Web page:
When You Don’t Agree with the Doctor’s Orders

Last updated: October 2022

Is plastic safe to put in your mouth? Since my diagnosis of endometriosis, I’ve tried to be mindful of my use of plastic.

I don’t believe that any single use of it will have detrimental effects. However, I do think that anything that we do on a regular or daily basis can add up.

Plastic is suggested to affect our health, specifically our reproductive health, negatively.

Research found that, “much of the reported disruptive activity has been in relation to the action of estrogens, androgens, and thyroid hormones, and concerns have been raised for adverse consequences on female and male reproductive health, thyroid function, metabolic alterations, brain development/function, immune responses, and development of cancers in hormone-sensitive tissues.”1

This isn’t stopping me from occasionally drinking out of a plastic water bottle I buy at a snack stand or convenience store. But it’s heightened my awareness of anything that I use regularly.

This brings me back to my original question, “is plastic safe to put in your mouth?”

Doubting my doctor

It seems like an obvious “no” to me. So, I was confused when my dentist recently suggested I wear a night guard made of plastic every night (six to eight hours every day).

What was more surprising is that he seemed surprised that I even raised a concern and asked if there were alternative materials. He said it was the only material he was aware of as an option. While he didn’t try to dismiss my concern, I could tell we weren’t on the same page.

The part of this process that frustrates me is that I felt it was a legitimate concern, and I did my best to open the conversation collaboratively. I was seeking more information; I wasn’t going against him.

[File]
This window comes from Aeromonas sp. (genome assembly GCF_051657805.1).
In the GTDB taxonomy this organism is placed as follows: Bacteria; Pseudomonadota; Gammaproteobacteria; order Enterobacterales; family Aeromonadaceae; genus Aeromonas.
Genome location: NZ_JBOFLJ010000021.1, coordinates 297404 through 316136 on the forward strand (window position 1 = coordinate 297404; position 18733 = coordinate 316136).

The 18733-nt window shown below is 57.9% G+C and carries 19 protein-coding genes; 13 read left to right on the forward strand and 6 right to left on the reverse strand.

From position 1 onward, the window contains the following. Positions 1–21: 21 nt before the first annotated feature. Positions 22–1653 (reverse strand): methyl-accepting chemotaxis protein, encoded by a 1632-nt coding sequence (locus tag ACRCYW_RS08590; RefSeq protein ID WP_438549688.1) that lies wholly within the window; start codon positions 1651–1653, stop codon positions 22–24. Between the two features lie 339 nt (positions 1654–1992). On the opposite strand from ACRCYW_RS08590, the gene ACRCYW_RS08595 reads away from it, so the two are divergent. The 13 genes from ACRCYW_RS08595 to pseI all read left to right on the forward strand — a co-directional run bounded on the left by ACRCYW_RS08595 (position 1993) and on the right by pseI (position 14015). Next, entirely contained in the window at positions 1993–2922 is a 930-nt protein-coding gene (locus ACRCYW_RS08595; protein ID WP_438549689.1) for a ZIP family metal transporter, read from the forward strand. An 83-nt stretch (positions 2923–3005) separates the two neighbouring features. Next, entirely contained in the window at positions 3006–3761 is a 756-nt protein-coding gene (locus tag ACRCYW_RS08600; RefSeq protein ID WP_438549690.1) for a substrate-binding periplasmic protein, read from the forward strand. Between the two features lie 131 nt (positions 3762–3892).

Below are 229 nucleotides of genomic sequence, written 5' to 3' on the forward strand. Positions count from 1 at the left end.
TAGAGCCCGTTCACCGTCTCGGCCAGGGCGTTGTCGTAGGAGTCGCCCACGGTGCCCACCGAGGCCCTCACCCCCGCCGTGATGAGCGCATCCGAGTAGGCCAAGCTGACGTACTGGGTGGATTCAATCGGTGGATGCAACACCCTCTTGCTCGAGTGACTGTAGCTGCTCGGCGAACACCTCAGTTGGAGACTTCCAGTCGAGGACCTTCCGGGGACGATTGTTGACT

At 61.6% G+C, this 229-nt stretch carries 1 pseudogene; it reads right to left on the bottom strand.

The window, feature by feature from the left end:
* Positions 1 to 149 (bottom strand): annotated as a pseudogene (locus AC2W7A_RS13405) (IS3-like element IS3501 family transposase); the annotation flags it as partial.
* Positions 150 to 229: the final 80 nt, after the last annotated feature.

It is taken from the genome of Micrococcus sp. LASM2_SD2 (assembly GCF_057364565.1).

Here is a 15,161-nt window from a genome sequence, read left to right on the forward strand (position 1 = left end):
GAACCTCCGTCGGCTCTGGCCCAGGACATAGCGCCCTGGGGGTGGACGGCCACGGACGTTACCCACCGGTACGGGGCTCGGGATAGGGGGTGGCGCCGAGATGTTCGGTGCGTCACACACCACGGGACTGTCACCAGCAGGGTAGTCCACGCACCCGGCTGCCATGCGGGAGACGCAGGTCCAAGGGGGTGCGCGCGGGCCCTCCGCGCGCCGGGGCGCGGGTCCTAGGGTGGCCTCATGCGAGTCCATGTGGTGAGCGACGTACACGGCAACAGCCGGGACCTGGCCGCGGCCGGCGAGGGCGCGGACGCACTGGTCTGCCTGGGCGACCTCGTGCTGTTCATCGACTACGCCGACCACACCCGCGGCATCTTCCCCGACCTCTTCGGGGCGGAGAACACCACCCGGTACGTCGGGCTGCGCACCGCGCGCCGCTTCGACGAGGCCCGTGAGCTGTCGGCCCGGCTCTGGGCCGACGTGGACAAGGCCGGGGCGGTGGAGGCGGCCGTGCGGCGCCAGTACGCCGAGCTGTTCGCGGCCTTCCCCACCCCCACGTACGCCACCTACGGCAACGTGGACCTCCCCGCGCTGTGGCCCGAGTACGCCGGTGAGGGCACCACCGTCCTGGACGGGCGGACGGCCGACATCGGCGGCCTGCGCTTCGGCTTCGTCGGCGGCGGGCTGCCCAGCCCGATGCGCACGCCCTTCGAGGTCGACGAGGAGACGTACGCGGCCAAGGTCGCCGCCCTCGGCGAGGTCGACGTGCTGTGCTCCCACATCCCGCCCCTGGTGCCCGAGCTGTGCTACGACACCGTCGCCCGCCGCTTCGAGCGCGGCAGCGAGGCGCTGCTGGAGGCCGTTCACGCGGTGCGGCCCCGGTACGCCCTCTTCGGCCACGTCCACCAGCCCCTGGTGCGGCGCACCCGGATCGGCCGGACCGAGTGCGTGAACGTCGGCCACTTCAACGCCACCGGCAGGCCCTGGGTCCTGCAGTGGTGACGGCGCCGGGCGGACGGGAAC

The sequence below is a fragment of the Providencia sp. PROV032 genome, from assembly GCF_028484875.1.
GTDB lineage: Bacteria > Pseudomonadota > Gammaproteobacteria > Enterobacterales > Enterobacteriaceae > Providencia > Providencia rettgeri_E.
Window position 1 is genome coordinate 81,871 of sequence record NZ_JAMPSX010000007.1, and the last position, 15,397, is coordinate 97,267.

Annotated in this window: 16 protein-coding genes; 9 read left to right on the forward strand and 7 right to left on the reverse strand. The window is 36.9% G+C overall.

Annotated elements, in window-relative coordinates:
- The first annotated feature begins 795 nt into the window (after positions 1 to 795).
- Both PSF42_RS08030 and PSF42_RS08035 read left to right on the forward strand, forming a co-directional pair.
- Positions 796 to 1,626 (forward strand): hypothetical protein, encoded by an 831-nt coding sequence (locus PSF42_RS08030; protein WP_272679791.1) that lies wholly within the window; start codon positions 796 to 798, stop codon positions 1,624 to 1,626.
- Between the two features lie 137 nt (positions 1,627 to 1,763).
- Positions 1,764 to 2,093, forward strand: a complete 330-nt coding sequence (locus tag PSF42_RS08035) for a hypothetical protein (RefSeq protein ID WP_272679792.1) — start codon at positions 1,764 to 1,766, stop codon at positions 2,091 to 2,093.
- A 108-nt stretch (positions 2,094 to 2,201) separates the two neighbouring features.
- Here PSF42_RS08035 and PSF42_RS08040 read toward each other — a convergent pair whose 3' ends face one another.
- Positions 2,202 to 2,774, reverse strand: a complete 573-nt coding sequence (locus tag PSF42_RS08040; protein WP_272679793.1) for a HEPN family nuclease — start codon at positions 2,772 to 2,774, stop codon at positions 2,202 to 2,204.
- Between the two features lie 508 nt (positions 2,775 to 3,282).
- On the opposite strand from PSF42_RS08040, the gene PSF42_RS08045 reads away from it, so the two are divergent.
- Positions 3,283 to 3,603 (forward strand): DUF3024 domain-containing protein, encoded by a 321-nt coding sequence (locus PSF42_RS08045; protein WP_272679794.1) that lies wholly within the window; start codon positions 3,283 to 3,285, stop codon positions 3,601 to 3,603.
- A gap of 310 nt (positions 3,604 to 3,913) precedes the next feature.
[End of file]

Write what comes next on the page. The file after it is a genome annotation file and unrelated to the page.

I agreed with his recommendation for the guard. Still, given that my body is already managing three autoimmune diseases, I wasn’t exactly eager to expose myself repeatedly or unnecessarily to plastics.

The question is, where do you go from here? What do you do when you disagree with the doctor’s orders?

Can you continue to go to the doctor if you don’t take his advice?

I believe he’s a good dentist, and I’ve had a great experience with his practice. While I’d love to go to a holistic dentist, the out-of-pocket expense is not in the budget.

So, for now, I decided to remain with this dentist and seek alternative solutions for this specific recommendation. It wasn’t a deal breaker for him, so why should I lose a good dentist?

Doing my own research

I have to know going forward that he only speaks from a traditional perspective, and it’s on me to do the leg work of finding more natural alternatives if and when needed.

It requires a lot of discernment when researching alternatives on your own. There are a lot of products out there that claim to be natural but aren’t effective – and vice versa. They claim to be effective but not natural.

I start with an online search (welcome to Google University!) and make sure that I look at company facts, ingredient lists, reviews, etc.

I’m also grateful that I have a health and nutrition background so once I’ve narrowed my search, I can reach out to colleagues for their insight.

In this case, I would bring any alternatives I find back to the dentist to get his opinion on the best of the other options.

I, of course, will go into that conversation knowing that he’s already made the recommendation that he believes to be best, but it can’t hurt to see what he says, and I won’t take his response personally.

So, what do you do when you disagree with the doctor’s orders? Please share below so we can learn from you too!

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This article represents the opinions, thoughts, and experiences of the author; none of this content has been paid for by any advertiser. The Endometriosis.net team does not recommend or endorse any products or treatments discussed herein. Learn more about how we maintain editorial integrity here.

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